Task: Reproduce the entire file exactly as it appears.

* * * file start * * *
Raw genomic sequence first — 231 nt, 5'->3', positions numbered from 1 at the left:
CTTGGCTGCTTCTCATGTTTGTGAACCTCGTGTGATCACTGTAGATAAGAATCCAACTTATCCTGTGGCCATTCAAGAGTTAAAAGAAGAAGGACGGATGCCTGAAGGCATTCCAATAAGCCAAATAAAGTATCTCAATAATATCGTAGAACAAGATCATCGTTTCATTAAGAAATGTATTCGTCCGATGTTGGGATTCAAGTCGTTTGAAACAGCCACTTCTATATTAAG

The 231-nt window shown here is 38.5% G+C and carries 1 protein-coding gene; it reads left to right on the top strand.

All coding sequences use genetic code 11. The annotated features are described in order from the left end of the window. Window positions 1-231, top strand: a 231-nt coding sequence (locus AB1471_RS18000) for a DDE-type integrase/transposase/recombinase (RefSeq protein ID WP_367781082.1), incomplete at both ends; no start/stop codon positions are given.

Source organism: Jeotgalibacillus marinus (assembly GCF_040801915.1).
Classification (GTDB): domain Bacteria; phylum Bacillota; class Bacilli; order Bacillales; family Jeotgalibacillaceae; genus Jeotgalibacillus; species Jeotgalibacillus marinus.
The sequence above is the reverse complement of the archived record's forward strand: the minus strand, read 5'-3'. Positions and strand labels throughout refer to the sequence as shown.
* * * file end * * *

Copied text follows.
Raw genomic sequence first — 231 nt, 5'->3', positions numbered from 1 at the left:
CTTGGCTGCTTCTCATGTTTGTGAACCTCGTGTGATCACTGTAGATAAGAATCCAACTTATCCTGTGGCCATTCAAGAGTTAAAAGAAGAAGGACGGATGCCTGAAGGCATTCCAATAAGCCAAATAAAGTATCTCAATAATATCGTAGAACAAGATCATCGTTTCATTAAGAAATGTATTCGTCCGATGTTGGGATTCAAGTCGTTTGAAACAGCCACTTCTATATTAAG

The 231-nt window shown here is 38.5% G+C and carries 1 protein-coding gene; it reads left to right on the top strand.

All coding sequences use genetic code 11. The annotated features are described in order from the left end of the window. Window positions 1-231, top strand: a 231-nt coding sequence (locus AB1471_RS18000) for a DDE-type integrase/transposase/recombinase (RefSeq protein ID WP_367781082.1), incomplete at both ends; no start/stop codon positions are given.

Source organism: Jeotgalibacillus marinus (assembly GCF_040801915.1).
Classification (GTDB): domain Bacteria; phylum Bacillota; class Bacilli; order Bacillales; family Jeotgalibacillaceae; genus Jeotgalibacillus; species Jeotgalibacillus marinus.
The sequence above is the reverse complement of the archived record's forward strand: the minus strand, read 5'-3'. Positions and strand labels throughout refer to the sequence as shown.